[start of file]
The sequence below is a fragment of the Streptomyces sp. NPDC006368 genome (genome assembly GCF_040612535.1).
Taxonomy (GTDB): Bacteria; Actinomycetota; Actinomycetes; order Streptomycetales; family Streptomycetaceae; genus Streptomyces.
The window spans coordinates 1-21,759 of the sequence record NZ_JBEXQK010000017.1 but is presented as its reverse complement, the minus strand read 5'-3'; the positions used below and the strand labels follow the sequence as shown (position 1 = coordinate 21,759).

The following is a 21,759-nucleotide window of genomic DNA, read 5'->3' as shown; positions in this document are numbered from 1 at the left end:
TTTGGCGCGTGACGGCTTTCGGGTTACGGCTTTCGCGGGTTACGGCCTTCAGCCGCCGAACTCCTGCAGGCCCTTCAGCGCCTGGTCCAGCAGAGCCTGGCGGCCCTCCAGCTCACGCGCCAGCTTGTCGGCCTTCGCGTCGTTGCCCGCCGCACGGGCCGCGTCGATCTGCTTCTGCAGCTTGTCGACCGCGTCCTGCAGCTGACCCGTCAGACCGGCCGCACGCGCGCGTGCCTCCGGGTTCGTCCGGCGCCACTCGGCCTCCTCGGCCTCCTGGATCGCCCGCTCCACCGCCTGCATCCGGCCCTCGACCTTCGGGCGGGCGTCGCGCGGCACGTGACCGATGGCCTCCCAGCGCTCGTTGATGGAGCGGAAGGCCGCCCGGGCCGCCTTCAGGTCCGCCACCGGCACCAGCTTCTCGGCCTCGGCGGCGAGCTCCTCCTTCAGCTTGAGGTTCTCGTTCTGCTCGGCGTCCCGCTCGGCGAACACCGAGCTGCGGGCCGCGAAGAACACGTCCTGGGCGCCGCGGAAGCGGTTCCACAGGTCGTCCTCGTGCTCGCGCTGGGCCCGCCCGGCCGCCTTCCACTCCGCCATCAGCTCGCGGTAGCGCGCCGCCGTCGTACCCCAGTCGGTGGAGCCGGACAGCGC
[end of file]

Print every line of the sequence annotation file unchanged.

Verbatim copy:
The sequence below is a fragment of the Streptomyces sp. NPDC006368 genome (genome assembly GCF_040612535.1).
Taxonomy (GTDB): Bacteria; Actinomycetota; Actinomycetes; order Streptomycetales; family Streptomycetaceae; genus Streptomyces.
The window spans coordinates 1-21,759 of the sequence record NZ_JBEXQK010000017.1 but is presented as its reverse complement, the minus strand read 5'-3'; the positions used below and the strand labels follow the sequence as shown (position 1 = coordinate 21,759).

The following is a 21,759-nucleotide window of genomic DNA, read 5'->3' as shown; positions in this document are numbered from 1 at the left end:
TTTGGCGCGTGACGGCTTTCGGGTTACGGCTTTCGCGGGTTACGGCCTTCAGCCGCCGAACTCCTGCAGGCCCTTCAGCGCCTGGTCCAGCAGAGCCTGGCGGCCCTCCAGCTCACGCGCCAGCTTGTCGGCCTTCGCGTCGTTGCCCGCCGCACGGGCCGCGTCGATCTGCTTCTGCAGCTTGTCGACCGCGTCCTGCAGCTGACCCGTCAGACCGGCCGCACGCGCGCGTGCCTCCGGGTTCGTCCGGCGCCACTCGGCCTCCTCGGCCTCCTGGATCGCCCGCTCCACCGCCTGCATCCGGCCCTCGACCTTCGGGCGGGCGTCGCGCGGCACGTGACCGATGGCCTCCCAGCGCTCGTTGATGGAGCGGAAGGCCGCCCGGGCCGCCTTCAGGTCCGCCACCGGCACCAGCTTCTCGGCCTCGGCGGCGAGCTCCTCCTTCAGCTTGAGGTTCTCGTTCTGCTCGGCGTCCCGCTCGGCGAACACCGAGCTGCGGGCCGCGAAGAACACGTCCTGGGCGCCGCGGAAGCGGTTCCACAGGTCGTCCTCGTGCTCGCGCTGGGCCCGCCCGGCCGCCTTCCACTCCGCCATCAGCTCGCGGTAGCGCGCCGCCGTCGTACCCCAGTCGGTGGAGCCGGACAGCGC